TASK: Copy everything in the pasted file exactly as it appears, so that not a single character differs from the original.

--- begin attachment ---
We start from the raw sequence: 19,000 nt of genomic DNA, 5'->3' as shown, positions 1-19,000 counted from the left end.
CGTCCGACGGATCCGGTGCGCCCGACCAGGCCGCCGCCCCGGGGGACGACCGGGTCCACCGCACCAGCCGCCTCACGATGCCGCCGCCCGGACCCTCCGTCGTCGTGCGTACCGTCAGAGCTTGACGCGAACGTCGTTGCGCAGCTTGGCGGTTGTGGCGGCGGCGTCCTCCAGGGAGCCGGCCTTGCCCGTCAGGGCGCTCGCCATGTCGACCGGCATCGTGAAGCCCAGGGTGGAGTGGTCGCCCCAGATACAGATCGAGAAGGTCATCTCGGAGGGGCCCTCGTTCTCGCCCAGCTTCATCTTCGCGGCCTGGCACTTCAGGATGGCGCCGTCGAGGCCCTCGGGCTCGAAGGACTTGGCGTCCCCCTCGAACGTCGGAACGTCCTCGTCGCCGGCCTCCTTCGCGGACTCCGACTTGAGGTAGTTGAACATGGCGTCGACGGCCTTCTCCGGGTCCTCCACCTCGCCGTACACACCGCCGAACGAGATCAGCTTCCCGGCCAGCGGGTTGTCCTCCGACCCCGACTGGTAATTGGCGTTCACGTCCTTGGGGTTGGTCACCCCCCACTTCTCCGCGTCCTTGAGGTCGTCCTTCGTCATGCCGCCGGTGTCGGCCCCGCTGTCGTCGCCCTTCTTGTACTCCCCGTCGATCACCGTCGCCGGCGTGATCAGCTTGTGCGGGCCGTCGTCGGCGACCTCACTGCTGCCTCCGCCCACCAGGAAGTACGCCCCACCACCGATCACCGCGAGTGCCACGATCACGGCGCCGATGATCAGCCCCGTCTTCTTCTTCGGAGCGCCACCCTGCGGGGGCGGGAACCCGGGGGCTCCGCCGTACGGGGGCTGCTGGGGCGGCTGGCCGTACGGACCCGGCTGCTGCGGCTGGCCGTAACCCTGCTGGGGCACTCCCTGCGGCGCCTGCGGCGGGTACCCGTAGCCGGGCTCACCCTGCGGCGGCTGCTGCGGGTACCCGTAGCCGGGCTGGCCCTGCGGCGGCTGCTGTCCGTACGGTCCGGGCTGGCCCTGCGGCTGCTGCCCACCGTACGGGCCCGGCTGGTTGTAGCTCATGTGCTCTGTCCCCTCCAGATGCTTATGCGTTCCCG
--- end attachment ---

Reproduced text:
We start from the raw sequence: 19,000 nt of genomic DNA, 5'->3' as shown, positions 1-19,000 counted from the left end.
CGTCCGACGGATCCGGTGCGCCCGACCAGGCCGCCGCCCCGGGGGACGACCGGGTCCACCGCACCAGCCGCCTCACGATGCCGCCGCCCGGACCCTCCGTCGTCGTGCGTACCGTCAGAGCTTGACGCGAACGTCGTTGCGCAGCTTGGCGGTTGTGGCGGCGGCGTCCTCCAGGGAGCCGGCCTTGCCCGTCAGGGCGCTCGCCATGTCGACCGGCATCGTGAAGCCCAGGGTGGAGTGGTCGCCCCAGATACAGATCGAGAAGGTCATCTCGGAGGGGCCCTCGTTCTCGCCCAGCTTCATCTTCGCGGCCTGGCACTTCAGGATGGCGCCGTCGAGGCCCTCGGGCTCGAAGGACTTGGCGTCCCCCTCGAACGTCGGAACGTCCTCGTCGCCGGCCTCCTTCGCGGACTCCGACTTGAGGTAGTTGAACATGGCGTCGACGGCCTTCTCCGGGTCCTCCACCTCGCCGTACACACCGCCGAACGAGATCAGCTTCCCGGCCAGCGGGTTGTCCTCCGACCCCGACTGGTAATTGGCGTTCACGTCCTTGGGGTTGGTCACCCCCCACTTCTCCGCGTCCTTGAGGTCGTCCTTCGTCATGCCGCCGGTGTCGGCCCCGCTGTCGTCGCCCTTCTTGTACTCCCCGTCGATCACCGTCGCCGGCGTGATCAGCTTGTGCGGGCCGTCGTCGGCGACCTCACTGCTGCCTCCGCCCACCAGGAAGTACGCCCCACCACCGATCACCGCGAGTGCCACGATCACGGCGCCGATGATCAGCCCCGTCTTCTTCTTCGGAGCGCCACCCTGCGGGGGCGGGAACCCGGGGGCTCCGCCGTACGGGGGCTGCTGGGGCGGCTGGCCGTACGGACCCGGCTGCTGCGGCTGGCCGTAACCCTGCTGGGGCACTCCCTGCGGCGCCTGCGGCGGGTACCCGTAGCCGGGCTCACCCTGCGGCGGCTGCTGCGGGTACCCGTAGCCGGGCTGGCCCTGCGGCGGCTGCTGTCCGTACGGTCCGGGCTGGCCCTGCGGCTGCTGCCCACCGTACGGGCCCGGCTGGTTGTAGCTCATGTGCTCTGTCCCCTCCAGATGCTTATGCGTTCCCG